The 65% Solution

March 1, 2006
There's a lot of buzz surrounding the so-called 65 percent solution.

There's a lot of buzz surrounding the so-called “65 percent solution.”

No, it's not the latest television reality show or infomercial; nor is it a new curriculum being introduced in math classes. The 65 percent solution is a concept being pushed requiring school districts to allocate 65 percent of their budget to the classroom.

On the surface, spending at least 65 cents of every dollar in the classroom is appealing and makes perfect sense. However, defining what constitutes “in the classroom” is where much of the argument breaks down.

According to First Class Education, the group lobbying to change laws in every state and the District of Columbia to require that at least 65 percent of K-12 spending goes directly to the classroom, “in the classroom” includes spending on such things as teachers, instructional aides, general instruction supplies and activities. It does not include such things as plant operations and maintenance, transportation, food service, administration, librarians, teacher training, student support and more.

It takes many things to provide an effective education environment. Teachers, books and classroom activities are key to students getting a good education, but myriad other factors have a significant impact on what goes on in the classroom.

For example, if a classroom is too noisy because of poor acoustics or a loud HVAC system, the ability to learn will be affected. If students don't feel safe in school or come to class hungry, learning will be affected. If indoor air quality is bad, students and teachers will spend more time away from school, impeding learning. If teachers do not have the ability to receive regular training, the ability to teach new concepts will suffer. The list goes on, but according to the 65 percent solution, these would not fall under their definition of “in the classroom” even though they play a significant role in students' ability to succeed in school.

The nation's education system deserves a more serious attempt at addressing its financial and operational ills, not another little-thought-out quick fix or easy “solution.”



Number of states in the past year that have adopted the so-called “65 percent solution,” which requires school districts to spend 65 percent of their budget in the classroom.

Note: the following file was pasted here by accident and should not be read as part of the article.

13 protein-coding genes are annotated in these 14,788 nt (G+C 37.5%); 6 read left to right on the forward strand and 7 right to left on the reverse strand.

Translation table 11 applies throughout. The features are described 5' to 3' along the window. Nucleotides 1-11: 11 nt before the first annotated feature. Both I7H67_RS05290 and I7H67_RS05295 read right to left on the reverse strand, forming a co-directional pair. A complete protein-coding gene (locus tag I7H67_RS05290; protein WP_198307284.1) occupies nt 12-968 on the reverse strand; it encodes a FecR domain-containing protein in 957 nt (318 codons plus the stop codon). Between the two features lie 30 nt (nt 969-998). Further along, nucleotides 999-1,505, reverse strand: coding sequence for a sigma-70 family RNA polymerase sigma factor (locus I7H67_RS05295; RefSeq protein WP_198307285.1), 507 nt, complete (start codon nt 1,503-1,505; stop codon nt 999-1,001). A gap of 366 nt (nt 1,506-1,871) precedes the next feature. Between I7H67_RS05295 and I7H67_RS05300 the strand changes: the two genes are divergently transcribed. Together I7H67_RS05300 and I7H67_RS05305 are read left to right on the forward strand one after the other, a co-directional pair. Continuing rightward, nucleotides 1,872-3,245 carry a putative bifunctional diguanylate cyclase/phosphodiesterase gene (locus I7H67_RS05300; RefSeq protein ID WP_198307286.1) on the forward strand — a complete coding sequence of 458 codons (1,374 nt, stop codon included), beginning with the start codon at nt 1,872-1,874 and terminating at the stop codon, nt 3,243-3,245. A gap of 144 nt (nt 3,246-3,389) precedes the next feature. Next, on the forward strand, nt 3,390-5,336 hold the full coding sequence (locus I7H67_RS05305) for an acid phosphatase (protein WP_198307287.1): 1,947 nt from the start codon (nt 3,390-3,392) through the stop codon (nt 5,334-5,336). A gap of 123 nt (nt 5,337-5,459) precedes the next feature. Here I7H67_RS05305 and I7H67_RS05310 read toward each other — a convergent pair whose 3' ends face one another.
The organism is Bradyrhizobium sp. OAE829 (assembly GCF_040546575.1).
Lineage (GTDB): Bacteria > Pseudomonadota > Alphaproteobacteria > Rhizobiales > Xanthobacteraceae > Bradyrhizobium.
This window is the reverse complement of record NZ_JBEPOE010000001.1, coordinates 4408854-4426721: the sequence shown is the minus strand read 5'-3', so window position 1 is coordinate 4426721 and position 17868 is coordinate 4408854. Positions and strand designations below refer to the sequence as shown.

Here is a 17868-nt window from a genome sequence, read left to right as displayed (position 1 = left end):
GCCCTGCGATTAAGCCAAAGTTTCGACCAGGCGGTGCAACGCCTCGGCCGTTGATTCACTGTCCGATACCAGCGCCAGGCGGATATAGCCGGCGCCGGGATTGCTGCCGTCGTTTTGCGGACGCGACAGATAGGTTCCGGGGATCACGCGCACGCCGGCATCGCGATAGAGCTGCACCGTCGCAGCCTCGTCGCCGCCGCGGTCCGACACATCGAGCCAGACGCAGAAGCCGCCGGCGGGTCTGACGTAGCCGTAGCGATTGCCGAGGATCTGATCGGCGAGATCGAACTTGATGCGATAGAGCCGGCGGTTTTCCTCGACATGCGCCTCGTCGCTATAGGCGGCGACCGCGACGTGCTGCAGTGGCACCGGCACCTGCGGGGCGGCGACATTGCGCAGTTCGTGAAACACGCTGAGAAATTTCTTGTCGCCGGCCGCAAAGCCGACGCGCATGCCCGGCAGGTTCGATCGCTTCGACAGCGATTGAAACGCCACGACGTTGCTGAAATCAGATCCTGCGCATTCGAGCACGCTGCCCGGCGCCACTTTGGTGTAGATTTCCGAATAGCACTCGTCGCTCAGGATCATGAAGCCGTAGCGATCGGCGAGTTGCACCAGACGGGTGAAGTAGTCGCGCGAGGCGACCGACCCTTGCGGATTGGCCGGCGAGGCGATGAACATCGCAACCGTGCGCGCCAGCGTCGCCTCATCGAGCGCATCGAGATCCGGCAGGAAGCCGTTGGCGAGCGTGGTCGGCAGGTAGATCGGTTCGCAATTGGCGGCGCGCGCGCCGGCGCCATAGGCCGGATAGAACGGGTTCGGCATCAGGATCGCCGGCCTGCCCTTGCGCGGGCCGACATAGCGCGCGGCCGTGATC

Source: First Class Education


Percentage of the average school district's annual budget spent in the classroom.

Source: National Center for Education Statistics


Year that First Class Education, the group lobbying for the 65 percent solution, has set as its goal to change the laws in every state and the District of Columbia to require that at least 65 percent of K-12 spending goes directly to the classroom.


Additional estimated amount, in billions, that could have been spent in the classroom during the 2001-02 school year if the 65 percent rule had been required.

Source: First Class Education


Number of states recently analyzed to determine the impact of the 65 percent rule. The review of spending and test scores found no evidence that directing a certain percentage of money to the classroom would boost learning.

Source: Standard & Poor's

About the Author

Joe Agron | Editor-in-Chief and Associate Publisher

Joe Agron is the editor-in-chief/associate publisher of American School & University magazine. Joe has overseen AS&U's editorial direction for more than 25 years, and has helped influence and shape national school infrastructure issues. He has been sought out for comments by publications such as The Wall Street Journal, The New York Times, USA Today, U.S. News & World Report, ABC News and CNN, and assisted with the introduction of the Education Infrastructure Act of 1994.

Joe also authors a number of industry-exclusive reports. His "Facilities Impact on Learning" series of special reports won national acclaim and helped bring the poor condition of the nation's schools to the attention of many in the U.S. Congress, U.S. Department of Education and the White House.

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